History of the hedgehog
The history of hedgehogs is long and colourful. Hedgehogs are small, spiny mammals that first evolved about 15 million years ago.
They live across Europe, the Middle East, Africa and Central Asia. Hedgehogs were introduced to New Zealand from England, and now they are abundant throughout the country, but considered a threat to native wildlife.
There are about one million West European hedgehogs living in the UK.
The most common pet hedgehog is the African pygmy hedgehog, made famous by many You Tube videos and recognisable by its white fur.
Hedgehogs have also been a big part of British culture for centuries, with mentions in classic literature and folklore tales.
History of hedgehogs in literature
One of the most famous hedgehogs is of course Mrs Tiggy-Winkle, the industrious washerwoman from Beatrix Potter’s stories. The character is inspired by Beatrix Potter’s own pet hedgehog.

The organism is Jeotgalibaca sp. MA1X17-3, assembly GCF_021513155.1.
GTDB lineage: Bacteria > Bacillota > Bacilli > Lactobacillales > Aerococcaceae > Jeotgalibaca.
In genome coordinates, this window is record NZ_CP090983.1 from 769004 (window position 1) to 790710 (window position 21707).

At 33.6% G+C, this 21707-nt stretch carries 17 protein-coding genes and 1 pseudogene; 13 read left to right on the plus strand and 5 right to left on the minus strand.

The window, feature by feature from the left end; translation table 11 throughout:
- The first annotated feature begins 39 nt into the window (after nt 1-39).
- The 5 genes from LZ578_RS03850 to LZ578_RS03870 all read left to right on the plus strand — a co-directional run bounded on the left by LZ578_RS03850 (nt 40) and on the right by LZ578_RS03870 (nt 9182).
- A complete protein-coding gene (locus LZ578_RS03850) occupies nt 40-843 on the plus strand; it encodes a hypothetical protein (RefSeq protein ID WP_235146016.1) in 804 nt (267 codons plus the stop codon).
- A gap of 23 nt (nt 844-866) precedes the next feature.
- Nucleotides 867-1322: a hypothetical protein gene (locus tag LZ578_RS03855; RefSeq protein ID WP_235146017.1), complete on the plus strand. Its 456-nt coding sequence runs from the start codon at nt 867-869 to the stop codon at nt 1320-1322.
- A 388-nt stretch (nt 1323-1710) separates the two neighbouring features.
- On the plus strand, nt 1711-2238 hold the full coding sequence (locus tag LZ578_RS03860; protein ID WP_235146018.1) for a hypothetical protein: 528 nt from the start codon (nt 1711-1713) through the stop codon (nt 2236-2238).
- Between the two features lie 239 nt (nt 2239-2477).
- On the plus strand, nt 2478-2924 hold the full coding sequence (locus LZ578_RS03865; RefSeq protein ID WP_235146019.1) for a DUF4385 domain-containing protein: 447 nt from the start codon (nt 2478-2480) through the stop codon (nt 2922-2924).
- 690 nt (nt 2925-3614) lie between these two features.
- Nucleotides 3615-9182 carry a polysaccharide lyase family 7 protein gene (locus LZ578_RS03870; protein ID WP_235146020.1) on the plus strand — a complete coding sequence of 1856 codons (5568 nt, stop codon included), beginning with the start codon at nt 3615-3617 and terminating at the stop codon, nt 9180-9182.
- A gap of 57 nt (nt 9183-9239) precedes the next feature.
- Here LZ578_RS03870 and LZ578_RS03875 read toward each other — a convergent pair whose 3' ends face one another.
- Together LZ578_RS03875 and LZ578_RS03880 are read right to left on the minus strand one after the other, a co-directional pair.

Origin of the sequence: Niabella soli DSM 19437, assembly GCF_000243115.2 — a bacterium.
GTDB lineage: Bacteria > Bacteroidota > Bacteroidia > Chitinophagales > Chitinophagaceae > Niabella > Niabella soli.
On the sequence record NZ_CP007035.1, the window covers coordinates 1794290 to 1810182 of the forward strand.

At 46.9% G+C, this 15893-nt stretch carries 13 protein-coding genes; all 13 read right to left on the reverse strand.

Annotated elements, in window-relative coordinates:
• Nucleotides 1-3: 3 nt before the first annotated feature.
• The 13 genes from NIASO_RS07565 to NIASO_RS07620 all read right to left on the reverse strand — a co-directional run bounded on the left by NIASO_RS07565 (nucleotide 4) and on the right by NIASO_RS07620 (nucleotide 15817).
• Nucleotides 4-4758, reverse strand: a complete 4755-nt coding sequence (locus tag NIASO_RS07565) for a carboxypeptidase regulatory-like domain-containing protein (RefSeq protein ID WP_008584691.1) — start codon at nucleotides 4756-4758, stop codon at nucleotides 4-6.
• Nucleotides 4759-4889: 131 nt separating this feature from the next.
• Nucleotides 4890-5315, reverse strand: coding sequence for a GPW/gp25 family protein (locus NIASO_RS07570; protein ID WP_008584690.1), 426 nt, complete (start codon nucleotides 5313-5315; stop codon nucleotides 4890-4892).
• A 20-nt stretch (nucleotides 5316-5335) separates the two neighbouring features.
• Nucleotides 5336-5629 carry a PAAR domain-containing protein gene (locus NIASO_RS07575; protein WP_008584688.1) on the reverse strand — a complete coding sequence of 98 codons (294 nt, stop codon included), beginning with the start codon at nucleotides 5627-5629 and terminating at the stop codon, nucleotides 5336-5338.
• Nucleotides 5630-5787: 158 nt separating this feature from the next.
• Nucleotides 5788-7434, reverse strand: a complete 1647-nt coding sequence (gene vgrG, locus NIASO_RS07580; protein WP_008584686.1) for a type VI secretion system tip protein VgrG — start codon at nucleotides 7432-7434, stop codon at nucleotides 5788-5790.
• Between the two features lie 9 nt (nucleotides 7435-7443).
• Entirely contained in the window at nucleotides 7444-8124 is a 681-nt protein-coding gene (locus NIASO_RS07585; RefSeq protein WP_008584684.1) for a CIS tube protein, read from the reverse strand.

Beatrix Potter’s character Mrs Tiggy-Winkle
Lewis Carroll also included hedgehogs in his 1865 novel Alice’s Adventures in Wonderland. The Red Queen uses hedgehogs as balls in her croquet match.
As a delicacy
Some travelling (or gypsy) communities have traditional recipes for roasting hedgehogs.
They rolled the hogs in clay and baked them in a fire. When the clay was cracked off after cooking, the spines and hair would also be removed.
Experimental chef John Farley offered advice on how to prepare hedgehogs with almonds in his 1783 cookbook, The London Art of Cookery.
Taking milk from cows
People once thought that hedgehogs sucked milk from cows. It is unlikely that a hedgehog could manage this, although they could lap up leaking liquid from a full udder.
Milk also makes hedgehogs ill as they are lactose intolerant, so it is important to only ever leave them water to drink.
Carrying fruit on their spines
During medieval times, people all over the world believed hedgehogs could carry fruit on their spines.
But, hedgehogs usually walk along with their spines flattened, and they would struggle to impale any fruit on themselves. So this myth is almost certainly untrue.
Immune to snakebites
It has been suggested that hedgehogs are immune to snake bites. Research shows hedgehogs have a partial resistance to snake venom. But, a bite to the face or leg would still make a hedgehog very ill, and could even kill it.
The only venomous snake in Britain is the adder, which is incapable of biting a hedgehog through its spines.
Find out more about how you can help hedgehogs to thrive.